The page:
Justice Binta Nyako of the Abuja Division of the Federal High Court, was not a fan of the leader of the Indigenous People of Biafra (IPOB), Nwannekenyi Nnamdi Okwu Kanu, and she had never pretended to be so.

Perhaps, that was why the federal government of Nigeria found it most convenient to arraign the IPOB leader, Nnamdi Kanu, before Justice Nyako’s court, to answer sundry charges brought against him by the government, so that the woman would deal with him the much she could. And she actually had lived up to that billing by attempting to keep Kanu behind bars in perpetuity.

Nnamdi Kanu was arrested in Lagos on October 14, 2015 and charged to court for treason, and in spite of several court rulings granting him bail, the federal government through the high court presided over by Justice Nyako, refused to release him, and kept him in detention for almost two years.

When pressures from both local and international communities were mounted on the federal government for the release of Nnamdi Kanu on health ground, Justice Nyako on April 28, 2017, reluctantly agreed to grant him bail, but with twelve very stringent conditions.

The judge ruled that Nnamdi Kanu must produce three sureties who must each deposit N100 million to the court. The three sureties must be a serving Igbo Senator, a Jewish Rabbi, and a person with landed property and resident in Abuja. Kanu must also deposit both his Nigerian and British passports and must not be seen with more than ten persons at a time. He also must not address any gathering or talk to the press, etc.

Justice Nyako had thought that Nnamdi Kanu would never meet these stringent conditions, but she was wrong, as some people soon rallied round to help meet these stringent conditionalities, and Kanu was left off the hook.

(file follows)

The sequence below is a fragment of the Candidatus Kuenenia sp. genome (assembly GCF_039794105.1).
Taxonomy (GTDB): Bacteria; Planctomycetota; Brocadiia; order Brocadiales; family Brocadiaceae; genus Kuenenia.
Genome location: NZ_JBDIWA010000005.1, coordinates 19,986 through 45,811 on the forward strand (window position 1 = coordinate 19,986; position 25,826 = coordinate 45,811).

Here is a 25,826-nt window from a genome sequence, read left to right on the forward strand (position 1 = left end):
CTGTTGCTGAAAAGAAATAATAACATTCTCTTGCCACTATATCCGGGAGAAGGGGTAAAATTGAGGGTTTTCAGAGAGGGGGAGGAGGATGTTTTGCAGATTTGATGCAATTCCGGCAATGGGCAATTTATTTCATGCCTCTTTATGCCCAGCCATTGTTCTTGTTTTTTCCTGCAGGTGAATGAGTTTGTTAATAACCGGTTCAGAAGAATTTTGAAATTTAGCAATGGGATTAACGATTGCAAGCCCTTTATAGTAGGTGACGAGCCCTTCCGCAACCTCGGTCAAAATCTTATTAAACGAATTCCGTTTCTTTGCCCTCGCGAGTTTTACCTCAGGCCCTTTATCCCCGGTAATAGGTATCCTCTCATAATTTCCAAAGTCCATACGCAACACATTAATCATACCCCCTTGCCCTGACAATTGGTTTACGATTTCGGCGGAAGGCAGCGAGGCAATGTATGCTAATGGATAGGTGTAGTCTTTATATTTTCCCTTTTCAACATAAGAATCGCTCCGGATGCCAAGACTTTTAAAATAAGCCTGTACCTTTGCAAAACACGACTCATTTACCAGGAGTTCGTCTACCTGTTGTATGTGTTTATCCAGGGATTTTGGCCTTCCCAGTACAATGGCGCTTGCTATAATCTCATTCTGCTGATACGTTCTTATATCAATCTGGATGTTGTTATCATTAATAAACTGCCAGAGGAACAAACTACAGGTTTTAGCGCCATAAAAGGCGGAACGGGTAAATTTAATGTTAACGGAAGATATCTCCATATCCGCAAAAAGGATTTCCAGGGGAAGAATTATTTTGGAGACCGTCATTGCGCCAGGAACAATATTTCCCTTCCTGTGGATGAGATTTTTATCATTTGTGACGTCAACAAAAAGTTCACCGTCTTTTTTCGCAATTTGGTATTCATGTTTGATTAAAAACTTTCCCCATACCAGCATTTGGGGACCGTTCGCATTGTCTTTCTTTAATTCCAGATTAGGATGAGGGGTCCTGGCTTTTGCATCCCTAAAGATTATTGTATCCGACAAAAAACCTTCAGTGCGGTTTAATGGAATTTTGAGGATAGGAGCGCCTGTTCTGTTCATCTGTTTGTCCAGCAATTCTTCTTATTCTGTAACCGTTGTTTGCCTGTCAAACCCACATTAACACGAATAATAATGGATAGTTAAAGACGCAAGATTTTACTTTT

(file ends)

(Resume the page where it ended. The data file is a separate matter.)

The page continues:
However, before the next adjourned date when Nnamdi Kanu was to appear in court for trial, the federal government, on September 14, 2017, sent heavily armed soldiers, known as crocodile and python, to Kanu’s house at Afaraukwu, Abia State, to go and dance and smile there. It was an awful spectacle. In the process, many people were felled by their bullets. Kanu managed to escape by the whiskers.

About one year later, Nnamdi Kanu was sighted at the praying wall in Jerusalem and from there he travelled to London where he was originally based.

Now, Justice Binta Nyako wants Nnamdi Kanu to appear before her court in continuation of his trial. Kanu said he was willing to appear in court on condition that his safety would be guaranteed. But Justice Nyako said the only way she could guarantee Kanu’s safety was to put him in prison.

According to her, the only safest place for Nnamdi Kanu would be in prison since even judges were being abducted. “Even judges are being abducted in the country. So the safest place for him is in prison”, she ruled.

But Nnamdi Kanu was not the one to to keep his mouth shut. He blurted out to Justice Binta Nyako: “If in her view, prison is the safest place to live for Nigerians, I suggest her family move into the nearest one to avoid being abducted”, he said, and described Nigeria as “a lawless country”.

That was teeth for tat.

In our view, however, if in the opinion of Justice Binta Nyako. the “prison is the safest place in Nigeria, then we all, not only Nnamdi Kanu, are trouble. Is this not a serious indictment of the government of the day, for failing in its basic responsibility of protection of lives and property of free citizens?

Justice Nyako’s assertion also means that the security situation in Nigeria has indeed overwhelmed the federal government, and also means that Nigerians are no longer safe anywhere, not even in the prison, as could be attested by recent jailbreaks in some parts of the country.

Day in day out, we hear or read sordid stories about various kidnappings in different parts of Nigeria, which sometimes, even after ransoms had been paid, the victims were still killed.

Thus, beyond the altercations between Justice Binta Nyako and Mazi Nnamdi Kanu, the federal government should, as a matter of utmost importance, take serious action to correct this impression that the prison is the safest place in Nigeria by rising to the challenges of the security situation in the country.

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